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Innocenti Working Papers

The UNICEF Innocenti Research Centre (IRC) was created to strengthen UNICEF's research capability and to support its advocacy for children worldwide. The Working Papers (formerly Innocenti Occasional Papers), are the foundation of the Centre's research output, underpinning many of the Centre's other publications. These high quality research papers are aimed at an academic and well-informed audience, contributing to ongoing discussion on a wide range of child-related issues.

English

Child Mortality and Injury in Asia

Survey Results and Evidence

This paper presents a detailed description of the survey results which were introduced in the Overview paper. Results are presented first for proportional mortality in children by age group for a population-weighted composite of the surveys, and then for the individual surveys. Following this, detailed results are presented for fatal injury by national or subnational area, region (urban/rural) and gender for childhood (0–17 years). After this the types of fatal injury that occur at the different stages of childhood are presented. The second part of the paper presents both fatal and non-fatal injury by type of injury for the composite of the surveys as well as the individual surveys themselves. The results show that the leading causes of non-fatal injury differ from those of fatal injury, and the greatest burden is caused by the more serious categories of non-fatal injury. Finally, the ratio of the two leading causes of fatal injury in children, drowning and road traffic accidents, are presented for each of the surveys. Drowning is shown to be the leading cause of fatal childhood injury in each survey when compared with road traffic. The paper concludes with a discussion of the major issues illuminated in the results of the surveys.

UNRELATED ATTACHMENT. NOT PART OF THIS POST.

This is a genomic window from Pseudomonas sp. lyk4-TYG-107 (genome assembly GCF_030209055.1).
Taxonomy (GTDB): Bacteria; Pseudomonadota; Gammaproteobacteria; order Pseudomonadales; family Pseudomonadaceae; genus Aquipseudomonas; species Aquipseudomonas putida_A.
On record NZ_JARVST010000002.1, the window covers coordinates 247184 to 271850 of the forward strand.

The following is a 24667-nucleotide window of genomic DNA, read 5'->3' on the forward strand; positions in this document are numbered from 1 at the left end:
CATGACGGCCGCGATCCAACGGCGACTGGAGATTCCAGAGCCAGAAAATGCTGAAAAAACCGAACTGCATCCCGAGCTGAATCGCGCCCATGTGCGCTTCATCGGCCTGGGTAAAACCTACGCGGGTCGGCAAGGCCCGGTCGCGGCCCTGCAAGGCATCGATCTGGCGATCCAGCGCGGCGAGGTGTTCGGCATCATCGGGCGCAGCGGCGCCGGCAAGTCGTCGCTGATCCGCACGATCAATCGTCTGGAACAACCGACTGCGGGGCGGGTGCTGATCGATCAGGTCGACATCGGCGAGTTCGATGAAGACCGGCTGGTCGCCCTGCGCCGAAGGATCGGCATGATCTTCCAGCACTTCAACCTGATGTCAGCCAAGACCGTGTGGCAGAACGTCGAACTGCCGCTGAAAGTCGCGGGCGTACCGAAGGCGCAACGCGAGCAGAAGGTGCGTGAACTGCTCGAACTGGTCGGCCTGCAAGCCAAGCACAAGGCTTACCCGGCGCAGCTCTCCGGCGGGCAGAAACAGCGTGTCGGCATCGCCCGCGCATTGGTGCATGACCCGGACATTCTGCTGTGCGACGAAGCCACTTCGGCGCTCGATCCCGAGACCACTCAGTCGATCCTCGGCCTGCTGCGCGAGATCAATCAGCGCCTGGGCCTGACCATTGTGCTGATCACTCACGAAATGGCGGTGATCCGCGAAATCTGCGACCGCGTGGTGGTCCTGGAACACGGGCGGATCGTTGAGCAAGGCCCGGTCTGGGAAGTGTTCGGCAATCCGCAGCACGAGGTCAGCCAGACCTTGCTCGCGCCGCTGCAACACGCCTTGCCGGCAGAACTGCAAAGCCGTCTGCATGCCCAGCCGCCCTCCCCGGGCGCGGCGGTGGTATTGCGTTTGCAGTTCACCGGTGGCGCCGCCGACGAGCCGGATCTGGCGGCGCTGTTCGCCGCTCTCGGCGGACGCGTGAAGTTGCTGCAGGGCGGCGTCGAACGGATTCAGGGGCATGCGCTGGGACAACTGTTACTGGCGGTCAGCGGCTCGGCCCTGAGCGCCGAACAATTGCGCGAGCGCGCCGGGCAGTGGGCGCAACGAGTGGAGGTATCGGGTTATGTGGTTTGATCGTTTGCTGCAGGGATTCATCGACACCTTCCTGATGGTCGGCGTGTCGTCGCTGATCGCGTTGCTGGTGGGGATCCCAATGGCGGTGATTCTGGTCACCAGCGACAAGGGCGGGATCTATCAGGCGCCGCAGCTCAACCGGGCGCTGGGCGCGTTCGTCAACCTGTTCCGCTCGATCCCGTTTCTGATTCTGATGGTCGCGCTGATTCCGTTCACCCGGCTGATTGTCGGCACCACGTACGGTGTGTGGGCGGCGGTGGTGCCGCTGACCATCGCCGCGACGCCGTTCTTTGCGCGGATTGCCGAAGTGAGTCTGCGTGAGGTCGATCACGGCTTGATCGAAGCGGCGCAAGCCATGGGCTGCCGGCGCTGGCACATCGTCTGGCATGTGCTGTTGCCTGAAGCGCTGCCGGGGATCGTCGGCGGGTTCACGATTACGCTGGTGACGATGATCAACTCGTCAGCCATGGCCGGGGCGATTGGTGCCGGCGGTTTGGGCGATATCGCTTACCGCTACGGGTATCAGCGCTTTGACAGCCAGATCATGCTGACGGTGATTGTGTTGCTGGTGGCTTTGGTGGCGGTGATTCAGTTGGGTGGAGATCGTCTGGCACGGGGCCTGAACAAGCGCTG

English

Keywords: injury mortality, cause of death, China, community survey, injury, children, Thailand, Bangladesh, Philippines, Asia, under-five mortality, child mortality, low- and middle-income countries (LMICs), mortality estimates, injury morbidity, Viet Nam, demographic change, epidemiological transition
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